Oregon Republicans are playing political football with a serious issue that affects Oregonians’ health, jobs, and economy. The OHP Expansion and Hospital Tax is up for renewal (HB 2216) and Republicans are trying to block approval unless Democrats agree to more cuts to retirees.
The tax is levied on city hospitals and long-term care facilities; the funds are then used to raise matching federal funds which assist both the facilities that pay the tax and other health care programs and institutions around the state.
But, despite the overall popularity of the plan, Republicans began threatening to pull their support for the renewal during a work session last week simply for partisan purposes.
The Oregonian reported that “Republicans on the joint Ways and Means Committee said they were voting against House Bill 2216 because it was coming before them too soon, before conversations in the Senate over a package of PERS reform and taxes had been completed.”
Several of the Senate Republicans who voted “no” in Ways and Means represent rural parts of Oregon that substantially benefit from the hospital tax, without even having to pay for it. In other words, they’re holding their rural, underserved areas hostage for partisan-motivated purposes.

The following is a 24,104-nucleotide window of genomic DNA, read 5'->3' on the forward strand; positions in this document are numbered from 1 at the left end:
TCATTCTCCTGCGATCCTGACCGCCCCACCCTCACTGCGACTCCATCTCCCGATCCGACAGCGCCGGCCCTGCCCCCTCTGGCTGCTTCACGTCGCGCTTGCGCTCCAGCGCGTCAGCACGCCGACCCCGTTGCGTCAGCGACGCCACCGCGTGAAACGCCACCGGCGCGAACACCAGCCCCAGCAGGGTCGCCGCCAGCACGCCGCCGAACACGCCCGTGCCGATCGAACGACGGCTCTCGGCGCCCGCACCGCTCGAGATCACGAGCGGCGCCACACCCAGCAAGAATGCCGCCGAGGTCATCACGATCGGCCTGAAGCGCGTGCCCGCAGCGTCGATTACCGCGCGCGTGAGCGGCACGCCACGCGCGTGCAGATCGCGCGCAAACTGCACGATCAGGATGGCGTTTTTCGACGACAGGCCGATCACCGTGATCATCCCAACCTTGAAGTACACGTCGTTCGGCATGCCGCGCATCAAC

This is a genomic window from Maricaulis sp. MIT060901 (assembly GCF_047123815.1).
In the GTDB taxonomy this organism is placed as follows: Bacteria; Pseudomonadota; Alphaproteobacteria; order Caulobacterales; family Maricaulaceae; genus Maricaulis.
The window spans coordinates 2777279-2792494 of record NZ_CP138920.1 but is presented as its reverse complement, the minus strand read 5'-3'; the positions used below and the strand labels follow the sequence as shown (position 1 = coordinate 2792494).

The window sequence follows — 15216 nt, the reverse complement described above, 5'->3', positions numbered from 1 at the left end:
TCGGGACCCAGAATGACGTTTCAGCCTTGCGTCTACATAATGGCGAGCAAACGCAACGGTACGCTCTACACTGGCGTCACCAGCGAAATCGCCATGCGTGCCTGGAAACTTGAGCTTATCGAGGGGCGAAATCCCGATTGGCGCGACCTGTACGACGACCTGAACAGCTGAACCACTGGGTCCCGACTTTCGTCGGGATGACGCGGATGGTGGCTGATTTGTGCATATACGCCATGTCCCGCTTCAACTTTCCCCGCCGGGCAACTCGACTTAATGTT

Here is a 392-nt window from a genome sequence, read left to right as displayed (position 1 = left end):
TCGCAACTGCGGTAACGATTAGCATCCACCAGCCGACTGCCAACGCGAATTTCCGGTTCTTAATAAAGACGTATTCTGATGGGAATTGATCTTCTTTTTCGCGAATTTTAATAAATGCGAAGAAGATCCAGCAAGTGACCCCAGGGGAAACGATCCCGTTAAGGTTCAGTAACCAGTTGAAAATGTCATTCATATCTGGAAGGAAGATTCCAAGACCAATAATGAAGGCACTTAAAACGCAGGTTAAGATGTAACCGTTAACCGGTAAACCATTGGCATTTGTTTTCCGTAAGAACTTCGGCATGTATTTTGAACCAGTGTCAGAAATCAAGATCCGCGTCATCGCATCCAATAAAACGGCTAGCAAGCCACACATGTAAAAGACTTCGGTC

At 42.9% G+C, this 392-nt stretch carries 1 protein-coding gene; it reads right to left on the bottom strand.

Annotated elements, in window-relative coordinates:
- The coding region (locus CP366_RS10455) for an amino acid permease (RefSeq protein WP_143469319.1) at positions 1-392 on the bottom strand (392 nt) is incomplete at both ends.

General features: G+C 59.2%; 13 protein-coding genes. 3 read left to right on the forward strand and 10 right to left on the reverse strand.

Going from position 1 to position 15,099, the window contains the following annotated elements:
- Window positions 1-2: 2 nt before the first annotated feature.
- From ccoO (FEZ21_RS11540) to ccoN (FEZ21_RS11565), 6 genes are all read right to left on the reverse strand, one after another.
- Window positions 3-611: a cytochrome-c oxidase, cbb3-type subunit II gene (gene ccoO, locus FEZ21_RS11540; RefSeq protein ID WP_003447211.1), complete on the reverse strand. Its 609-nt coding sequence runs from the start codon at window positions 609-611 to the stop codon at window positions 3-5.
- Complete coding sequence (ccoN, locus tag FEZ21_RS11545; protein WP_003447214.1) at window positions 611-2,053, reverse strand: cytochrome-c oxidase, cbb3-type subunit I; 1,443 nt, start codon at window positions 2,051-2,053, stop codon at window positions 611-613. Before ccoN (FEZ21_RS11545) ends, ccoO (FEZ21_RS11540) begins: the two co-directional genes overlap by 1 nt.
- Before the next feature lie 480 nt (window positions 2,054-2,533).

Sen. Fred Girod (R-Stayton), who agreed that “it’s a good bill,” admitted that his and other Republicans’ opposition was simply because “it’s part of the end-game.”
Buuut, that was last week! And it just was just a bluff during a committee hearing, right?
Not really. Republicans continued their opposition as the bill moved to the House floor.
As OPB reported,
Early on in the floor debate over the hospital tax, House GOP leader Mike McLane signaled that he and other Republicans would vote to move the bill along. But only to give their GOP counterparts in the Senate a bargaining chip.
“I’m going to vote yes today,” McLane said, “so that they can hopefully bring resolution on our budget impasse.”
Even the Oregonian is acknowledging the blatantly partisan move, drawing parallels to the ideological efforts at the federal level hindering President Obama’s ability to raise the national debt limit, despite the fact that nearly every single president in history has raised the debt ceiling, including 18 times during President Ronald Reagan’s administration.
The House passed the bill to renew the tax but, as Rep. McLane suggested, it will likely face further hold-ups at the Senate level.
From the Oregonian:
“Do I think it’s ultimately at risk of not passing? No,” added Tom Holt, a lobbyist for Regence BlueCross BlueShield of Oregon. “Because there really is no alternative.”
Of course, that was once said about the debt limit, and Congress came close enough to default in 2011 that Standard & Poor’s lowered the nation’s credit rating. And Republicans aren’t shy about saying that they see the next increase in the debt limit as a crucial point of leverage.
The Republicans in Salem aren’t saying they’ll let the hospital tax expire. But they’re keeping a certain ambiguity. Here’s how Gay put it: “I think we’ll get more substantial PERS reform that will allow the hospital tax to pass.”
It’s outrageous that Oregon Republicans would bring this Congressional level of dysfunction to Oregon and even more outrageous that they would take Oregon’s sick and elderly as hostage to do so.